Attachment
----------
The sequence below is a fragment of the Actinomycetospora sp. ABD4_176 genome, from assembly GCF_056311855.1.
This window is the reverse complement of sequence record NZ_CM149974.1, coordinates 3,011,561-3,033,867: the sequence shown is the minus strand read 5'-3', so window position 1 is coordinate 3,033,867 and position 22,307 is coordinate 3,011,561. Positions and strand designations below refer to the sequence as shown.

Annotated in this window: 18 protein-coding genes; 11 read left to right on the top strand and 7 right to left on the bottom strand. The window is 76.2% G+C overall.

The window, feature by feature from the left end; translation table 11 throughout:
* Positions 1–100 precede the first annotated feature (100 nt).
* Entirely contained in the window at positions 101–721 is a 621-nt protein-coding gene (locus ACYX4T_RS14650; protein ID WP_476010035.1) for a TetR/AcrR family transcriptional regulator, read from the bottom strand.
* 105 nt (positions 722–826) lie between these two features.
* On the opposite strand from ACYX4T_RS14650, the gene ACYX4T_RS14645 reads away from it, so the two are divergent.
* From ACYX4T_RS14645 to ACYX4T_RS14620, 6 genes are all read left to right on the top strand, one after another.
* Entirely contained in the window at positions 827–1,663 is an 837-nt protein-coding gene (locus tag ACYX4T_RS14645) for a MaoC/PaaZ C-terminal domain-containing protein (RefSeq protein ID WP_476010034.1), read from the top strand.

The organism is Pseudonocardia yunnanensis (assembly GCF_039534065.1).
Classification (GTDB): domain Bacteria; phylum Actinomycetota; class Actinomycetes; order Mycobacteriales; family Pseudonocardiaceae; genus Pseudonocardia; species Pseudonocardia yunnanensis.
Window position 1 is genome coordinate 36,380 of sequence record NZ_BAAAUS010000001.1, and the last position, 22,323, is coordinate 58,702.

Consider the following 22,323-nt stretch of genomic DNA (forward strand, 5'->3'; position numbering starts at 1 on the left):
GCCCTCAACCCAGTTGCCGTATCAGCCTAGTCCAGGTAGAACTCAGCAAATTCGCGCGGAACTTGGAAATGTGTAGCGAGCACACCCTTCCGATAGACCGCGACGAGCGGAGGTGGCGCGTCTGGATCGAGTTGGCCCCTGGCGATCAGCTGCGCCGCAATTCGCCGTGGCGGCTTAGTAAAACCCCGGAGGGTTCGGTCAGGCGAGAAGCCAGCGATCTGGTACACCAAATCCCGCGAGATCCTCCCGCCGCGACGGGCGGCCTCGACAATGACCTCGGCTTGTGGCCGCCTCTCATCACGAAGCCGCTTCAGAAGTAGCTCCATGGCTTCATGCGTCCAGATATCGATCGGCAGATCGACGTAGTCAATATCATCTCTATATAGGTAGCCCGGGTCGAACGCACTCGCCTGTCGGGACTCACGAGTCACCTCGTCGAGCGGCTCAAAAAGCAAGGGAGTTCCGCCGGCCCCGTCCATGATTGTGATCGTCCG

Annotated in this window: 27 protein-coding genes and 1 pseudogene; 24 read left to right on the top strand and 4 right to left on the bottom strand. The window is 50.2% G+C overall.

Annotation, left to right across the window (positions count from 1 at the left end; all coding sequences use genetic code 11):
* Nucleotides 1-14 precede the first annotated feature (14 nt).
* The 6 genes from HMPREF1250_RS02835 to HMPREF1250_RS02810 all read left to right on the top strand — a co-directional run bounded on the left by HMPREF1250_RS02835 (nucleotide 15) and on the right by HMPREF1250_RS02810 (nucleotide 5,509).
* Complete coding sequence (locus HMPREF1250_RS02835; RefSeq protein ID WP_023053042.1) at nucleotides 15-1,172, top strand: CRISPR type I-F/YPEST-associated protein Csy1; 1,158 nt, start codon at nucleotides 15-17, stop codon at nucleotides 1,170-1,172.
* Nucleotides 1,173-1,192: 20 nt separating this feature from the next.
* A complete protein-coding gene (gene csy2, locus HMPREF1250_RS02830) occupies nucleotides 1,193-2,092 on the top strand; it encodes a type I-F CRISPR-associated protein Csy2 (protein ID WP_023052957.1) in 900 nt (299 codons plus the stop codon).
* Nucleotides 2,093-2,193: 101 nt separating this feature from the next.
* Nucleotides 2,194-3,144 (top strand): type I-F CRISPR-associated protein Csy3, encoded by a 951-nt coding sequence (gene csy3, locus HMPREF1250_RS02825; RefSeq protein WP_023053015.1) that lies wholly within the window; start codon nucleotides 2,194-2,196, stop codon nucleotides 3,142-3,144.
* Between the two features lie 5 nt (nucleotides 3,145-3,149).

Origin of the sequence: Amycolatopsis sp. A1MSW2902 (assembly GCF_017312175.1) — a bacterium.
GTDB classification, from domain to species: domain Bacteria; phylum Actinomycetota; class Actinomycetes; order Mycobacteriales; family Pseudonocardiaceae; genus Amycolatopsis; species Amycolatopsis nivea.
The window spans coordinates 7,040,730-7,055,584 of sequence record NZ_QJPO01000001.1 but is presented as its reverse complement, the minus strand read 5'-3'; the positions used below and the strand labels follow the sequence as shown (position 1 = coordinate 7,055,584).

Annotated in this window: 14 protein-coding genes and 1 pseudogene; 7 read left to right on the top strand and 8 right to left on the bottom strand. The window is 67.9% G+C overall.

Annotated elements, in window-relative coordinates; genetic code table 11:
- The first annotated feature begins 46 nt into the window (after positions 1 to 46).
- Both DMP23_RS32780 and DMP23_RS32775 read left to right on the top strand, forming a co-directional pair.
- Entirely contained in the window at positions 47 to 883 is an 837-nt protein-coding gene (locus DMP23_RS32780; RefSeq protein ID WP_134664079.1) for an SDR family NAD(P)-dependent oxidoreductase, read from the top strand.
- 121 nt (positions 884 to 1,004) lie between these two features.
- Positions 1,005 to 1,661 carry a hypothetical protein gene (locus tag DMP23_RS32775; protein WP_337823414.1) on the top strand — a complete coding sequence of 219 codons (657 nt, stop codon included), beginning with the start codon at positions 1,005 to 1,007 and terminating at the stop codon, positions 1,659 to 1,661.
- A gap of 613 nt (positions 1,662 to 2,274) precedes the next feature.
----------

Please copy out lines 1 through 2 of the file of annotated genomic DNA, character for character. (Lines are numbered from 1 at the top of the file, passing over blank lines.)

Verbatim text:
The sequence below is a fragment of the Actinomycetospora sp. ABD4_176 genome, from assembly GCF_056311855.1.
This window is the reverse complement of sequence record NZ_CM149974.1, coordinates 3,011,561-3,033,867: the sequence shown is the minus strand read 5'-3', so window position 1 is coordinate 3,033,867 and position 22,307 is coordinate 3,011,561. Positions and strand designations below refer to the sequence as shown.